It’s clear to me that no changes will be made to federal transfer tax laws this year. As we’re all aware, the 112th Congress agrees on very little. It seems inconceivable that, in the period preceding the November elections, Congress and President Obama will concur on transfer tax legislation. The House of Representatives won’t approve a bill that would increase rates and/or decrease applicable exclusion amounts. Sixty Senators and the President won’t agree to retain the current 35 percent rate and $5.12 million applicable exclusion amount and generation-skipping transfer (GST) tax exemption or repeal the estate tax system altogether. No one inside the Beltway will blink before the end of the year, because each side of the political spectrum believes it has a chance to have significantly greater influence on legislation after the November elections. This sad state of affairs will persist at least until January 2013, and, depending on the results of the November elections, could continue indefinitely thereafter. In the meantime, gridlock will continue to reign supreme.

 

2013

I believe we will emerge on Jan. 1, 2013 with a $1 million exemption for estate, gift and GST tax purposes (the GST exemption being indexed for inflation), a 55 percent maximum transfer tax rate (along with a 5 percent surtax on estates valued between $10 million and $17.184 million) and frustrating uncertainty regarding how the Internal Revenue Service and the courts will handle clawback and apply the sunset provision of the 2001 Tax Act.1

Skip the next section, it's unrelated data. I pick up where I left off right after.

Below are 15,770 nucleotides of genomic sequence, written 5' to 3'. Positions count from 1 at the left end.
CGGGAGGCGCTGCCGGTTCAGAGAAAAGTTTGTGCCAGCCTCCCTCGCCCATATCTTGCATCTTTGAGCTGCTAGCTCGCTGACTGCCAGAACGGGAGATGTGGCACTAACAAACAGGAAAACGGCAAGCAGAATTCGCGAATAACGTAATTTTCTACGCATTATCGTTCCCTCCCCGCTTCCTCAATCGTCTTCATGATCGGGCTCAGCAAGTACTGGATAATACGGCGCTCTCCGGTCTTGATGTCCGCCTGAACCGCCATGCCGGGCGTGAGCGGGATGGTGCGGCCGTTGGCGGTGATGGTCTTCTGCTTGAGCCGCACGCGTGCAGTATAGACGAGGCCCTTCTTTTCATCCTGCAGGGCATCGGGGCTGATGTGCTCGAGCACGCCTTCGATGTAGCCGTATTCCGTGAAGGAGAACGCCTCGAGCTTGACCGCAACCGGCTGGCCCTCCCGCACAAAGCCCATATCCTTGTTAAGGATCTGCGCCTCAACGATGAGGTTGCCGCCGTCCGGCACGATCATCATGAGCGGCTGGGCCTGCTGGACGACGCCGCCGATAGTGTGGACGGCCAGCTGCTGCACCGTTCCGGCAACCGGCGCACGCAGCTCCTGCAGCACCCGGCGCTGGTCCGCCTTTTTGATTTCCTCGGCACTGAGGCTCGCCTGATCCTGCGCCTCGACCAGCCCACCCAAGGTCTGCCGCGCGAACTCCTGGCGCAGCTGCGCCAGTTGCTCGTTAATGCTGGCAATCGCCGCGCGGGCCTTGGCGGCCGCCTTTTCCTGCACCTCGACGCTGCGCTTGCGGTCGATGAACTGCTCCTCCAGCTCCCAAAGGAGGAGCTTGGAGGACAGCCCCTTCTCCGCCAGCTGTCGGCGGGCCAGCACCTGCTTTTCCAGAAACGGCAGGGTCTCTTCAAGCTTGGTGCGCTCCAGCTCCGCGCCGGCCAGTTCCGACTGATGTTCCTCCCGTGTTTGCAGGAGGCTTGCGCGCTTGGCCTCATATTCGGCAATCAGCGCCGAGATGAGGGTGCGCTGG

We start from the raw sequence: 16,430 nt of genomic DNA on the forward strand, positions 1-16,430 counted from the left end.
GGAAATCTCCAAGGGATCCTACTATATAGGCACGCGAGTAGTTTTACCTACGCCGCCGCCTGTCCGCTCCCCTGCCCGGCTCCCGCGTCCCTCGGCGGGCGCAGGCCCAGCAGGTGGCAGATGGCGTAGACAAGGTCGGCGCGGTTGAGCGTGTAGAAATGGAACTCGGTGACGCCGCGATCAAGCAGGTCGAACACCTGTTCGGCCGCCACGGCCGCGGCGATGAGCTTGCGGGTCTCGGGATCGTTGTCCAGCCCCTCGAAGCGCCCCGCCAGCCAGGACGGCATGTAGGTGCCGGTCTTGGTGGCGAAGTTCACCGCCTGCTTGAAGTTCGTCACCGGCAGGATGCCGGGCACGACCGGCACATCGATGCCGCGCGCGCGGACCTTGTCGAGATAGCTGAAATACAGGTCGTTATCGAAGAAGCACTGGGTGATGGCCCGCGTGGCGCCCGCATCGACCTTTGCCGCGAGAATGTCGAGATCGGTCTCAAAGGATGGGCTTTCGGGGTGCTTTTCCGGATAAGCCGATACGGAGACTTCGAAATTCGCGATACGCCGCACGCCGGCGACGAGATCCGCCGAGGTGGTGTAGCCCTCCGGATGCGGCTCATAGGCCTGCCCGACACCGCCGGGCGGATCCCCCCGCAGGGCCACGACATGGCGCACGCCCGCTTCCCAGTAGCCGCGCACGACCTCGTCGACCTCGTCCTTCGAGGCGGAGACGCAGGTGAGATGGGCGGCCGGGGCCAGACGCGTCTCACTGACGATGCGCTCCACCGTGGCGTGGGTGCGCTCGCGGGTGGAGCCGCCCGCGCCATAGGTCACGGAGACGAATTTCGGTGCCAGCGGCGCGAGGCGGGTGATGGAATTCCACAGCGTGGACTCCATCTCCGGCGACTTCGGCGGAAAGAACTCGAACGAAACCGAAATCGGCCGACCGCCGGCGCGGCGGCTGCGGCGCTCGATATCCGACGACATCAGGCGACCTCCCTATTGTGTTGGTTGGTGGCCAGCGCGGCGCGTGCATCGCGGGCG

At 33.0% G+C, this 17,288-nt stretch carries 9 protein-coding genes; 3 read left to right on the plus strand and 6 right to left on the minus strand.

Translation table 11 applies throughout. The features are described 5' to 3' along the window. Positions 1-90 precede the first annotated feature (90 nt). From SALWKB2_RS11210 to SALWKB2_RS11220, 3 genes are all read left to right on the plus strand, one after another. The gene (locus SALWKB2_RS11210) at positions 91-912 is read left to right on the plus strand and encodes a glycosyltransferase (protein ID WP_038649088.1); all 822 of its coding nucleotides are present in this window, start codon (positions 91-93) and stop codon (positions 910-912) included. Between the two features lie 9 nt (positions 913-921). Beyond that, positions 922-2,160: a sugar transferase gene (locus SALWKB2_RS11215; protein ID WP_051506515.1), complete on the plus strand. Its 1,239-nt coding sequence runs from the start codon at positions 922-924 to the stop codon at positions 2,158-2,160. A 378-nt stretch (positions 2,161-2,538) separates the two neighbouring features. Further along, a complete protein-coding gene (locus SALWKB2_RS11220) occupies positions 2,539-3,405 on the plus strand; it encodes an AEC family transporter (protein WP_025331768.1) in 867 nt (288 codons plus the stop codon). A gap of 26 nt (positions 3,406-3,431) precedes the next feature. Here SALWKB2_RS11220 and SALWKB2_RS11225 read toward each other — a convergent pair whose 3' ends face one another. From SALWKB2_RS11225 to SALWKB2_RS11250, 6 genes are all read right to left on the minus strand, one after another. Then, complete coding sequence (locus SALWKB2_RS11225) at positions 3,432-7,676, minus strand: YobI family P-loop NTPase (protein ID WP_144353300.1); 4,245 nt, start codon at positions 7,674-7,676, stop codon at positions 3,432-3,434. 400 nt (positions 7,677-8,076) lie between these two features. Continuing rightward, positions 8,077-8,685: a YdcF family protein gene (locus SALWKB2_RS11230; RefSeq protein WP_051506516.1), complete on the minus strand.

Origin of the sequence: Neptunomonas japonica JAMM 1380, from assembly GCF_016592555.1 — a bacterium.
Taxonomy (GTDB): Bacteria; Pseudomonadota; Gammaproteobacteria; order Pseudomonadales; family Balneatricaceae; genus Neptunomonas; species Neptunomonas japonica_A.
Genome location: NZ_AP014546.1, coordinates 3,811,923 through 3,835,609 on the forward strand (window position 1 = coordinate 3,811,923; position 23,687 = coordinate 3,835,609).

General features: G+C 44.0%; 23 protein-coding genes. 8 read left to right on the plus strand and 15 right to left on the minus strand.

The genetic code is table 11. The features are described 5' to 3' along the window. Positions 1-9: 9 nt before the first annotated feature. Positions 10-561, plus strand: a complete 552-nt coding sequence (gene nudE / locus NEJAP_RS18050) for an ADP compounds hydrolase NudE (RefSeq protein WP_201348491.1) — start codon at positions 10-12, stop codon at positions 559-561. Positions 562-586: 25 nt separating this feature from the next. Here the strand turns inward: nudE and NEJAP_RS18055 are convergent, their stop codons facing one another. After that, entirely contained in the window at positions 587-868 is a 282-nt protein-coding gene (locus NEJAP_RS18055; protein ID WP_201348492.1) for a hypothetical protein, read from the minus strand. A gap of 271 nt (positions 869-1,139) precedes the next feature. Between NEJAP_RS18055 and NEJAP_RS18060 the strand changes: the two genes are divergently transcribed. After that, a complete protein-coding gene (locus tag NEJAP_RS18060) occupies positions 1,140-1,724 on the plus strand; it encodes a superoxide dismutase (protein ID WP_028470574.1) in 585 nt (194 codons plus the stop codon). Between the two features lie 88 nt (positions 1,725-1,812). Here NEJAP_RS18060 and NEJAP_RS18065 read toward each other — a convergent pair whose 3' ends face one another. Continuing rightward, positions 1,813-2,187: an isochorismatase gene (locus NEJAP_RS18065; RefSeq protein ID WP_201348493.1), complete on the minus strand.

No one can reliably predict who will prevail in the upcoming elections. Many developments can occur between now and Nov. 6 (for example, in worldwide political and military activities, the economy, the price of gasoline, unemployment and the Supreme Court’s decision on universal health care), which could have a massive impact on the election’s outcome. Accordingly, it’s impossible to know how transfer tax laws will evolve in 2013. There are many possibilities. At one end of the spectrum, we could see wholesale repeal of the estate, gift and GST tax regime. At the other end, the $1 million estate, gift and GST tax exemption, along with the 55 percent marginal rate, could be left in place. As an example between those two poles, we could see reinstated the transfer tax laws as they exist today (that is, a $5.12 million applicable exclusion amount and GST exemption, 35 percent rate and portability of unused estate tax applicable exemption amount between spouses). Alternatively, Congress and President Obama, if he’s reelected, could enact the transfer tax elements contained in the Administration’s Budget Proposal set forth in the General Explanations of the Administration’s Fiscal Year 2013 Revenue Proposals (also known as the Green Book) released in February. We would then have a $3.5 million estate tax applicable exclusion and GST exemption amount, a $1 million gift tax applicable exclusion amount, a 45 percent top tax rate and portability of unused estate tax applicable exemption amount between spouses. If any changes in the transfer tax laws are enacted after Jan. 1, those changes may or may not be made retroactive to Jan. 1.